YouTube Learn: A Proposal in Strategic UX Design
Project 4 was an exciting challenge. Our team of three UX designers were tasked to explore a problem/area of opportunity for an existing brand so that we can work with technical constraints. Our teammates had diverse interests in gaming, media, and education. Never-the-less, we all agreed to look at YouTube. With over 300 videos uploaded a minute, YouTube has something for everyone, surprisingly in the higher education sector.
The platform engages users with videos from content creators. Therefore the opportunity identified was to create a learning platform that goes beyond simply presenting content by way of videos/tutorials, and bring users to its site by offering structured and transparent learning content.
Our solution: To create YouTube Learn; a learning platform that aggregates all of YouTube’s educational videos in one place by using the massive open online course (MOOC) model. This external platform will exist as one of YouTube’s properties just like its gaming channel.
Each team member shared tasks in user research, ideation, wireframes, visual design and task delegation as well as working independently on a few responsibilities
- James Calle
- Shelda Eason
- Alexa Szal
- User Research (surveys, interviews and contextual inquiries)
- Synthesizing data
- Competitive/comparative analysis
- Usability testing
- Low/hi fidelity mock ups
- Interactive prototype
Out of 44 responses, we were able to get key information concerning online learning habits:
40% of our respondents sought information online 10+ times per week
Most important factors in online learning were ease of access, legitimacy
of information, and price
92% of our respondents uses YouTube as a source
Most respondents use YouTube to seek out subject-based learning
Quotes from respondents:
“Lynda.com is direct — it has structure. YouTube videos sometimes have nothing to do with the subject. ” — L.
“The volume of results that show up. [The search results] are kind of a blessing and a curse. It’s tedious scanning and reading and finding exact info you want.” — S.
“Legitimacy of courses is based on people’s reviews, if the person sounds and looks like she knows what she is talking about. Programs like Coursera already have credibility.” — A.
Synthesizing our data:
Our team went to work making sense of the data gathered by surveys and and user findings. We categorized responses via topics:
Paid vs. free
The landscape of online learning is shared by notable sites such as lynda.com, Coursera, edX, Udemy, etc. Heuristics played a role in determining how YouTube stacked up against these sites specifically for online learning.
Our findings showed that although most users were familiar with YouTube, they would rather go to sites such as lynda.com our Coursera for a more formal learning experience. This was due to a lack of organization on YouTube’s platform as well as the credibility of content creators since anyone can post a video on the channel.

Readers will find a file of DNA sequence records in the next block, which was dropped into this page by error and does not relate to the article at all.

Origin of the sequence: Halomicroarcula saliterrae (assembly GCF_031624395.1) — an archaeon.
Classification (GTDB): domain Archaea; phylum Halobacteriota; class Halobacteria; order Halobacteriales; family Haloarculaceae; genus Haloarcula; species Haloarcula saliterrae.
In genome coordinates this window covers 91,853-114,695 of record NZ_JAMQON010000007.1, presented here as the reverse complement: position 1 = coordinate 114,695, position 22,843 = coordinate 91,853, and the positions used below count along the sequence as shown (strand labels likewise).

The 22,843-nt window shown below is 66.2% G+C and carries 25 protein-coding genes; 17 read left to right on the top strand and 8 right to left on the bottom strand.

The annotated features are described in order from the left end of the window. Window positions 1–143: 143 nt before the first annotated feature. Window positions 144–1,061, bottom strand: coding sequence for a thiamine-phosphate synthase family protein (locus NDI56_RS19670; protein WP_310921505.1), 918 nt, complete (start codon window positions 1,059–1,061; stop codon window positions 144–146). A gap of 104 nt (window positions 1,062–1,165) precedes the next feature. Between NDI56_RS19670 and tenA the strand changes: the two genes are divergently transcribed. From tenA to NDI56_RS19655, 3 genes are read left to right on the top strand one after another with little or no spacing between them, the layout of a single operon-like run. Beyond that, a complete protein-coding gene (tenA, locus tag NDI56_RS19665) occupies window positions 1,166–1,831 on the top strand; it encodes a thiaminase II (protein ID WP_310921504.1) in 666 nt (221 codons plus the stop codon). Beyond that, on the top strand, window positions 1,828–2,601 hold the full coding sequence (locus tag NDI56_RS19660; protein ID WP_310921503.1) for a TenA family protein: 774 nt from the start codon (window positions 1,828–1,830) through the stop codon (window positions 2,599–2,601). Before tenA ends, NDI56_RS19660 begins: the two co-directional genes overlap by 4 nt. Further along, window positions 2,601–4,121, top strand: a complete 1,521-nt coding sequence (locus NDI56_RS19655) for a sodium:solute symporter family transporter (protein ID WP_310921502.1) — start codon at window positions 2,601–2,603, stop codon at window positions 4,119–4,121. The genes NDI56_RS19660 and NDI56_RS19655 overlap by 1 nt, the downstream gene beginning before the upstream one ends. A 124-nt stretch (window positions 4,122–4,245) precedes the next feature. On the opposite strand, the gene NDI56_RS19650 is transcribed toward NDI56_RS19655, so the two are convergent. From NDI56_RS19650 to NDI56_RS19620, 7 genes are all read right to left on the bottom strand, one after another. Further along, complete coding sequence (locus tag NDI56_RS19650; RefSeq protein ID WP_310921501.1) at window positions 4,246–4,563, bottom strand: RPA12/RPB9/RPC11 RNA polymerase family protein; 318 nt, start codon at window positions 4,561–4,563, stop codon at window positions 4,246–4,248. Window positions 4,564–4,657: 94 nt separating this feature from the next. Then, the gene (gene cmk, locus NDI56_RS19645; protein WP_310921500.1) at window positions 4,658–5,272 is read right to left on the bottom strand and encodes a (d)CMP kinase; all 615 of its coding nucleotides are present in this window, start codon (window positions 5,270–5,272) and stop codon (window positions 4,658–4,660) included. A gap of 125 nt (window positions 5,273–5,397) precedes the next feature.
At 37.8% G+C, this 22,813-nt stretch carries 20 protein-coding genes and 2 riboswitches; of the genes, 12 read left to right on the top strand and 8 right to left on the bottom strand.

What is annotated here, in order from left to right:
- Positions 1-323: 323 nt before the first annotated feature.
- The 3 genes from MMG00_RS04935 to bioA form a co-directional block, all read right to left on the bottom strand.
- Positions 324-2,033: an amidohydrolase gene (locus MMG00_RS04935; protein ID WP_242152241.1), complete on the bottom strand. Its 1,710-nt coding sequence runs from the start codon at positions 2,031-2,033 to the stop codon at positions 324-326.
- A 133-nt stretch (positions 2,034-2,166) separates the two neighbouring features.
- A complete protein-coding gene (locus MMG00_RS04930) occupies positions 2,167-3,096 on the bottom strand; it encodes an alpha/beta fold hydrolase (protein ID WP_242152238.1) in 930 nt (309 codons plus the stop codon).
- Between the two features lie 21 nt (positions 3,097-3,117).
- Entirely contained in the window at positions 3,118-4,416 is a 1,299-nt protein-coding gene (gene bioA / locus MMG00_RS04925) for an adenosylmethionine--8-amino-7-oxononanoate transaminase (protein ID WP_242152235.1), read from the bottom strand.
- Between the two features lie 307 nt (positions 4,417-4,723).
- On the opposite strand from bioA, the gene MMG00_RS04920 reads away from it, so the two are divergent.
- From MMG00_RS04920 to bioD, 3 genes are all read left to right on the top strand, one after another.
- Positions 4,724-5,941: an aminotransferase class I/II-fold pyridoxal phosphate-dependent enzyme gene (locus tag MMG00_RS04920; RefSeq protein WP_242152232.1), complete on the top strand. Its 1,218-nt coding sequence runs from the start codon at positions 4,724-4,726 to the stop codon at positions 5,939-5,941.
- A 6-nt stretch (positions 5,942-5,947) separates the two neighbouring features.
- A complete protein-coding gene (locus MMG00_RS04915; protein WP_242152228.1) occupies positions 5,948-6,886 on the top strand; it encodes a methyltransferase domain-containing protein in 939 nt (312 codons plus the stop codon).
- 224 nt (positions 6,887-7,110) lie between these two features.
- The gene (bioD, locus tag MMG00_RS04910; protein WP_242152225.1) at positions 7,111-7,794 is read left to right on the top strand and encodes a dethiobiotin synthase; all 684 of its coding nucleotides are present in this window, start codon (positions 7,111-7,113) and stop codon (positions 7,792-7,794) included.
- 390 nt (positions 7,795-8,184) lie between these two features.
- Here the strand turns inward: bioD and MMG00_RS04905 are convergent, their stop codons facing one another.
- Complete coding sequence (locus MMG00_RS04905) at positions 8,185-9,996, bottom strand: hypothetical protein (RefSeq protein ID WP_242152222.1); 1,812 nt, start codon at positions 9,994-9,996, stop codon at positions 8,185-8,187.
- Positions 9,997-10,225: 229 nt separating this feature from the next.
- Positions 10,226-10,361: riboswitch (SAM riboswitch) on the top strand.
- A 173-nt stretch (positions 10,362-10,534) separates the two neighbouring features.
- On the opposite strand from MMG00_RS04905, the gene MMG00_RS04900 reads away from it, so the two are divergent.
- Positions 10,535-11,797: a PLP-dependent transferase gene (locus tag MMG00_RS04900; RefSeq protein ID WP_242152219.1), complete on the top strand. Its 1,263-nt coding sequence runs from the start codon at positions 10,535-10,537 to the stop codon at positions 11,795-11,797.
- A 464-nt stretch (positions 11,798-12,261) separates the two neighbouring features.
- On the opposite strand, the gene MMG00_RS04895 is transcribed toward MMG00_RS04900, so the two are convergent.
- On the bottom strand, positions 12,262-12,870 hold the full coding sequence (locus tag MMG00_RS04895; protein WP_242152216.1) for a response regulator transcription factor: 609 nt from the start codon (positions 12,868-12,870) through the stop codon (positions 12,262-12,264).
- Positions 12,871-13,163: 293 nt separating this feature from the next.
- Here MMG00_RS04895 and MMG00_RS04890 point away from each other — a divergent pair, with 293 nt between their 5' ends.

Our three main user personalities were based on user responses which gave empathy to their experience.
Information from interviews, competitive/comparative analysis, surveys, and developed personas allowed us to prioritize usable features for YouTube Learn.
We were then able to identify the Most Viable Product (MVP) for our design:
Progress tracking section
Userflow and Designs:
The user flow displays the course of action the user’s journey will take on YouTube Learn which also provide a design for wireframes.
The usability tests revealed several problems with our design. Some were:
Users wanted to know the difference between how credible the video content was on YouTube Learn. They felt that it was still difficult to discern its credibility.
Playlist and videos were confusing.
Comments in Community section was confusing — not sure if it was for the video playlist or the selected video.
Progress Tracker was not clear. Users preferred to have a description for videos viewed and which videos they should consider.
Interactive prototype Demo: http://bit.ly/1LriIbd
Project 4 insights:
Usability testing is a key component in design and testing. Being that people have different learning behaviors, we found that our users had different concepts on the best visuals for a platform with so much content.
Similarities in our team’s characteristics was both a blessing and curse. We found that because we have compliant personalties, we lacked leadership in areas where we needed to make immediate decisions. However, we were able to hurdle through and learn to make the best decision for our prototype by deadline.
Have fun with the project. This is a safe environment to make mistakes and learn from them.